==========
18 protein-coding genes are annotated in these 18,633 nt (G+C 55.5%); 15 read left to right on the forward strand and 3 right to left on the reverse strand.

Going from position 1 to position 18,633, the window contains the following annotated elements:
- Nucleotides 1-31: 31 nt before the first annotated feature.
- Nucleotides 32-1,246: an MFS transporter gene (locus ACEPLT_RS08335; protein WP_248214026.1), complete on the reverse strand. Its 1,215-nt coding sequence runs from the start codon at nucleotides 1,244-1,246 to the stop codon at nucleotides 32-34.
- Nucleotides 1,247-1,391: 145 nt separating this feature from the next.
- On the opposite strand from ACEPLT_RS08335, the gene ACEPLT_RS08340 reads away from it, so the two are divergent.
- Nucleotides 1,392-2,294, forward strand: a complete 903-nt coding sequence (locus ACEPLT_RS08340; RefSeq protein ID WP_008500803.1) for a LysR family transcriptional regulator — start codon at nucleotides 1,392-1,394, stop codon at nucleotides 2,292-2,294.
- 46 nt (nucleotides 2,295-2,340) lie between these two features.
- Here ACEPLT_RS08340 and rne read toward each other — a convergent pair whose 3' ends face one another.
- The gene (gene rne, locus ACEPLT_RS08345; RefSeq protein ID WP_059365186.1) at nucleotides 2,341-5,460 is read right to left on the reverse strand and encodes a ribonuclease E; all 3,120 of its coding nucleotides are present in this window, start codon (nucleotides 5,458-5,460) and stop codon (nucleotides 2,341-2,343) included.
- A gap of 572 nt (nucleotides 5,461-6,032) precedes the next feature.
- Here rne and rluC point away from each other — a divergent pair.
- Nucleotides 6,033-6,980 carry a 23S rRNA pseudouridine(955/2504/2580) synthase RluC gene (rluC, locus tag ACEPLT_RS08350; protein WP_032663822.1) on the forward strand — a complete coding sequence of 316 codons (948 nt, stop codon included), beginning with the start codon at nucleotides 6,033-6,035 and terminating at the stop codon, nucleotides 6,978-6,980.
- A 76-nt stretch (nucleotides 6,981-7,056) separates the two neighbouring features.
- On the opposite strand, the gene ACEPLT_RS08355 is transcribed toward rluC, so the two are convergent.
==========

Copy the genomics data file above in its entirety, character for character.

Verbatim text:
18 protein-coding genes are annotated in these 18,633 nt (G+C 55.5%); 15 read left to right on the forward strand and 3 right to left on the reverse strand.

Going from position 1 to position 18,633, the window contains the following annotated elements:
- Nucleotides 1-31: 31 nt before the first annotated feature.
- Nucleotides 32-1,246: an MFS transporter gene (locus ACEPLT_RS08335; protein WP_248214026.1), complete on the reverse strand. Its 1,215-nt coding sequence runs from the start codon at nucleotides 1,244-1,246 to the stop codon at nucleotides 32-34.
- Nucleotides 1,247-1,391: 145 nt separating this feature from the next.
- On the opposite strand from ACEPLT_RS08335, the gene ACEPLT_RS08340 reads away from it, so the two are divergent.
- Nucleotides 1,392-2,294, forward strand: a complete 903-nt coding sequence (locus ACEPLT_RS08340; RefSeq protein ID WP_008500803.1) for a LysR family transcriptional regulator — start codon at nucleotides 1,392-1,394, stop codon at nucleotides 2,292-2,294.
- 46 nt (nucleotides 2,295-2,340) lie between these two features.
- Here ACEPLT_RS08340 and rne read toward each other — a convergent pair whose 3' ends face one another.
- The gene (gene rne, locus ACEPLT_RS08345; RefSeq protein ID WP_059365186.1) at nucleotides 2,341-5,460 is read right to left on the reverse strand and encodes a ribonuclease E; all 3,120 of its coding nucleotides are present in this window, start codon (nucleotides 5,458-5,460) and stop codon (nucleotides 2,341-2,343) included.
- A gap of 572 nt (nucleotides 5,461-6,032) precedes the next feature.
- Here rne and rluC point away from each other — a divergent pair.
- Nucleotides 6,033-6,980 carry a 23S rRNA pseudouridine(955/2504/2580) synthase RluC gene (rluC, locus tag ACEPLT_RS08350; protein WP_032663822.1) on the forward strand — a complete coding sequence of 316 codons (948 nt, stop codon included), beginning with the start codon at nucleotides 6,033-6,035 and terminating at the stop codon, nucleotides 6,978-6,980.
- A 76-nt stretch (nucleotides 6,981-7,056) separates the two neighbouring features.
- On the opposite strand, the gene ACEPLT_RS08355 is transcribed toward rluC, so the two are convergent.